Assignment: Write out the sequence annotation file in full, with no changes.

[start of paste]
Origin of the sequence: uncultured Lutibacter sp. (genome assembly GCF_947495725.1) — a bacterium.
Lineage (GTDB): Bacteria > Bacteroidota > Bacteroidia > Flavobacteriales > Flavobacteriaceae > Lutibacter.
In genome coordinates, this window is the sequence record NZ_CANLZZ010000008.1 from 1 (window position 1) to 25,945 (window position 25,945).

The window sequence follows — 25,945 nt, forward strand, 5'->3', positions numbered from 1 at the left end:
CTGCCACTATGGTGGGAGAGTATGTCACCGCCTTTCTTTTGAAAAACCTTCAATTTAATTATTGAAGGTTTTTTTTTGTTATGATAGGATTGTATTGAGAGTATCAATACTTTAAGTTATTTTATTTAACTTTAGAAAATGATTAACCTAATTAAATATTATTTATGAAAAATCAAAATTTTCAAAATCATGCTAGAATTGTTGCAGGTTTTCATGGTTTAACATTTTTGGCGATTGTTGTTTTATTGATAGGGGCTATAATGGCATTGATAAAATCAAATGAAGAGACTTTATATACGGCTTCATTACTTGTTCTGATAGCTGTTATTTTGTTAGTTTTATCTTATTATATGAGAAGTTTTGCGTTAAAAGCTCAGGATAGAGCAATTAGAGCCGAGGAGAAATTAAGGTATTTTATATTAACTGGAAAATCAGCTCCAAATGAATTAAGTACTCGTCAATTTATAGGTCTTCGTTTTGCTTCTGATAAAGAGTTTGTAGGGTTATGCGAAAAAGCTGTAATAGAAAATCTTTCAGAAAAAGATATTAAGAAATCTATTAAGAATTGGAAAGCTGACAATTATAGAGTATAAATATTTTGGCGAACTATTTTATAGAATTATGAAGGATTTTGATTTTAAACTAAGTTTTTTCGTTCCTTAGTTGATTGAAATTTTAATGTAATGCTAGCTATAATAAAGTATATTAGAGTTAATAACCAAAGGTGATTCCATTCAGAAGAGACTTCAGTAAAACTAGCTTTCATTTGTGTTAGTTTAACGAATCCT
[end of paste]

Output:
Origin of the sequence: uncultured Lutibacter sp. (genome assembly GCF_947495725.1) — a bacterium.
Lineage (GTDB): Bacteria > Bacteroidota > Bacteroidia > Flavobacteriales > Flavobacteriaceae > Lutibacter.
In genome coordinates, this window is the sequence record NZ_CANLZZ010000008.1 from 1 (window position 1) to 25,945 (window position 25,945).

The window sequence follows — 25,945 nt, forward strand, 5'->3', positions numbered from 1 at the left end:
CTGCCACTATGGTGGGAGAGTATGTCACCGCCTTTCTTTTGAAAAACCTTCAATTTAATTATTGAAGGTTTTTTTTTGTTATGATAGGATTGTATTGAGAGTATCAATACTTTAAGTTATTTTATTTAACTTTAGAAAATGATTAACCTAATTAAATATTATTTATGAAAAATCAAAATTTTCAAAATCATGCTAGAATTGTTGCAGGTTTTCATGGTTTAACATTTTTGGCGATTGTTGTTTTATTGATAGGGGCTATAATGGCATTGATAAAATCAAATGAAGAGACTTTATATACGGCTTCATTACTTGTTCTGATAGCTGTTATTTTGTTAGTTTTATCTTATTATATGAGAAGTTTTGCGTTAAAAGCTCAGGATAGAGCAATTAGAGCCGAGGAGAAATTAAGGTATTTTATATTAACTGGAAAATCAGCTCCAAATGAATTAAGTACTCGTCAATTTATAGGTCTTCGTTTTGCTTCTGATAAAGAGTTTGTAGGGTTATGCGAAAAAGCTGTAATAGAAAATCTTTCAGAAAAAGATATTAAGAAATCTATTAAGAATTGGAAAGCTGACAATTATAGAGTATAAATATTTTGGCGAACTATTTTATAGAATTATGAAGGATTTTGATTTTAAACTAAGTTTTTTCGTTCCTTAGTTGATTGAAATTTTAATGTAATGCTAGCTATAATAAAGTATATTAGAGTTAATAACCAAAGGTGATTCCATTCAGAAGAGACTTCAGTAAAACTAGCTTTCATTTGTGTTAGTTTAACGAATCCT